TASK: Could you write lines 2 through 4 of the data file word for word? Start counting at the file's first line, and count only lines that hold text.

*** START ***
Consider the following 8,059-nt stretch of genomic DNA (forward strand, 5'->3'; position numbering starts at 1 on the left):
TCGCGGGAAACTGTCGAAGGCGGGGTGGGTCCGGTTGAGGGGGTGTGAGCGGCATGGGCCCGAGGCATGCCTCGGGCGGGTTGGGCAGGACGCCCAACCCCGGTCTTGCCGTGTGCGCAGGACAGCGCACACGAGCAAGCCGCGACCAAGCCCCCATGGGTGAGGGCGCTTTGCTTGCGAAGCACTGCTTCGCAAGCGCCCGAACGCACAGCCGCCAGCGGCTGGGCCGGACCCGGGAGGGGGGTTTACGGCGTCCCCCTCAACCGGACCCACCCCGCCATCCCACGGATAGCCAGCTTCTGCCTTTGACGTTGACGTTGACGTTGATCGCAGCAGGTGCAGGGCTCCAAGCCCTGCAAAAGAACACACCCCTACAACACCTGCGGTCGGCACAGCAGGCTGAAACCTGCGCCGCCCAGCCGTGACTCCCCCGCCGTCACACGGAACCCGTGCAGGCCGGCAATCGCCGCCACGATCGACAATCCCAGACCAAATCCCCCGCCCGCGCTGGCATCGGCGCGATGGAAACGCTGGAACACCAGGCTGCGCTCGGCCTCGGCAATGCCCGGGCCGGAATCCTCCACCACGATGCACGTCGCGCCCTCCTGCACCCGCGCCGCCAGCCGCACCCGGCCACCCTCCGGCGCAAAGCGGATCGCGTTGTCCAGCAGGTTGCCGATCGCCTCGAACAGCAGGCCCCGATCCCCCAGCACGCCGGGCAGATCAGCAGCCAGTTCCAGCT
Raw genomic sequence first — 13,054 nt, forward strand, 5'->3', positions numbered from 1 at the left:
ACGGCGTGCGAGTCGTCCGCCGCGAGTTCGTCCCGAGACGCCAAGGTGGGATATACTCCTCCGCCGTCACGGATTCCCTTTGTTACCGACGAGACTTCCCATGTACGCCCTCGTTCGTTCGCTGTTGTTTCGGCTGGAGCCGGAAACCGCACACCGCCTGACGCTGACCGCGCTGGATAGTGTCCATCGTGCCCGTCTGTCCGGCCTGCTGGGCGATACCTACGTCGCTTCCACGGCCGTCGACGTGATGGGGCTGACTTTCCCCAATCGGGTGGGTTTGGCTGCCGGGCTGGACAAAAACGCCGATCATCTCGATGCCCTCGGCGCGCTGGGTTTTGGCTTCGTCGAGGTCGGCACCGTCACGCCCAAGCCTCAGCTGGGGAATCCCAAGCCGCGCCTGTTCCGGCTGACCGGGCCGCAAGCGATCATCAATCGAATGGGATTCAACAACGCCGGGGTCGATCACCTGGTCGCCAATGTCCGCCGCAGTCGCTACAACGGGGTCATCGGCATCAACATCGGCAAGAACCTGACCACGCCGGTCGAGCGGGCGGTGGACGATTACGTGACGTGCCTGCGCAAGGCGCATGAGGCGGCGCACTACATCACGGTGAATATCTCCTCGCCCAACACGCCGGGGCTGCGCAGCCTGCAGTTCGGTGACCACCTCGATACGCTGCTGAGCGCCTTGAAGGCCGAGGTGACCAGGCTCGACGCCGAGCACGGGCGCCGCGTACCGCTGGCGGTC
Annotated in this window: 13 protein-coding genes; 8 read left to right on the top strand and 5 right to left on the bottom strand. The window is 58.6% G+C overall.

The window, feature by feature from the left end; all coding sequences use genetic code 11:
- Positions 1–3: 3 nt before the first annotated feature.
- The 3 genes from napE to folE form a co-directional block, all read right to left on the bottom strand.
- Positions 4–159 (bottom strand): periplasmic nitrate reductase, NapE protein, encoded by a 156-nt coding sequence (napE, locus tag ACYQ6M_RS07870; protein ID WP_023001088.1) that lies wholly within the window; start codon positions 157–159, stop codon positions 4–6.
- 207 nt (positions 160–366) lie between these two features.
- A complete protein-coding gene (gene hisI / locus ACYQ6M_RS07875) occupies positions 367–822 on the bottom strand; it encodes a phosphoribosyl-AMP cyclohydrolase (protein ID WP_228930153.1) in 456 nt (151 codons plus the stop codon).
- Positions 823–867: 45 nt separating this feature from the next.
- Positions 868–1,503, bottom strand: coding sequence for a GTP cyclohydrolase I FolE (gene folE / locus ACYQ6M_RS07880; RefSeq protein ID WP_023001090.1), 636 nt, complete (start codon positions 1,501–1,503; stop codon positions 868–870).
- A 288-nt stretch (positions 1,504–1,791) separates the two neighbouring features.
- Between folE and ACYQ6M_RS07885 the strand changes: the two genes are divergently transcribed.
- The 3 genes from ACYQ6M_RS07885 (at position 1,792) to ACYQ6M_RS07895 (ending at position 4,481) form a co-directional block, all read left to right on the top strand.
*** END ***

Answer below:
TCGCGGGAAACTGTCGAAGGCGGGGTGGGTCCGGTTGAGGGGGTGTGAGCGGCATGGGCCCGAGGCATGCCTCGGGCGGGTTGGGCAGGACGCCCAACCCCGGTCTTGCCGTGTGCGCAGGACAGCGCACACGAGCAAGCCGCGACCAAGCCCCCATGGGTGAGGGCGCTTTGCTTGCGAAGCACTGCTTCGCAAGCGCCCGAACGCACAGCCGCCAGCGGCTGGGCCGGACCCGGGAGGGGGGTTTACGGCGTCCCCCTCAACCGGACCCACCCCGCCATCCCACGGATAGCCAGCTTCTGCCTTTGACGTTGACGTTGACGTTGATCGCAGCAGGTGCAGGGCTCCAAGCCCTGCAAAAGAACACACCCCTACAACACCTGCGGTCGGCACAGCAGGCTGAAACCTGCGCCGCCCAGCCGTGACTCCCCCGCCGTCACACGGAACCCGTGCAGGCCGGCAATCGCCGCCACGATCGACAATCCCAGACCAAATCCCCCGCCCGCGCTGGCATCGGCGCGATGGAAACGCTGGAACACCAGGCTGCGCTCGGCCTCGGCAATGCCCGGGCCGGAATCCTCCACCACGATGCACGTCGCGCCCTCCTGCACCCGCGCCGCCAGCCGCACCCGGCCACCCTCCGGCGCAAAGCGGATCGCGTTGTCCAGCAGGTTGCCGATCGCCTCGAACAGCAGGCCCCGATCCCCCAGCACGCCGGGCAGATCAGCAGCCAGTTCCAGCT
Raw genomic sequence first — 13,054 nt, forward strand, 5'->3', positions numbered from 1 at the left:
ACGGCGTGCGAGTCGTCCGCCGCGAGTTCGTCCCGAGACGCCAAGGTGGGATATACTCCTCCGCCGTCACGGATTCCCTTTGTTACCGACGAGACTTCCCATGTACGCCCTCGTTCGTTCGCTGTTGTTTCGGCTGGAGCCGGAAACCGCACACCGCCTGACGCTGACCGCGCTGGATAGTGTCCATCGTGCCCGTCTGTCCGGCCTGCTGGGCGATACCTACGTCGCTTCCACGGCCGTCGACGTGATGGGGCTGACTTTCCCCAATCGGGTGGGTTTGGCTGCCGGGCTGGACAAAAACGCCGATCATCTCGATGCCCTCGGCGCGCTGGGTTTTGGCTTCGTCGAGGTCGGCACCGTCACGCCCAAGCCTCAGCTGGGGAATCCCAAGCCGCGCCTGTTCCGGCTGACCGGGCCGCAAGCGATCATCAATCGAATGGGATTCAACAACGCCGGGGTCGATCACCTGGTCGCCAATGTCCGCCGCAGTCGCTACAACGGGGTCATCGGCATCAACATCGGCAAGAACCTGACCACGCCGGTCGAGCGGGCGGTGGACGATTACGTGACGTGCCTGCGCAAGGCGCATGAGGCGGCGCACTACATCACGGTGAATATCTCCTCGCCCAACACGCCGGGGCTGCGCAGCCTGCAGTTCGGTGACCACCTCGATACGCTGCTGAGCGCCTTGAAGGCCGAGGTGACCAGGCTCGACGCCGAGCACGGGCGCCGCGTACCGCTGGCGGTC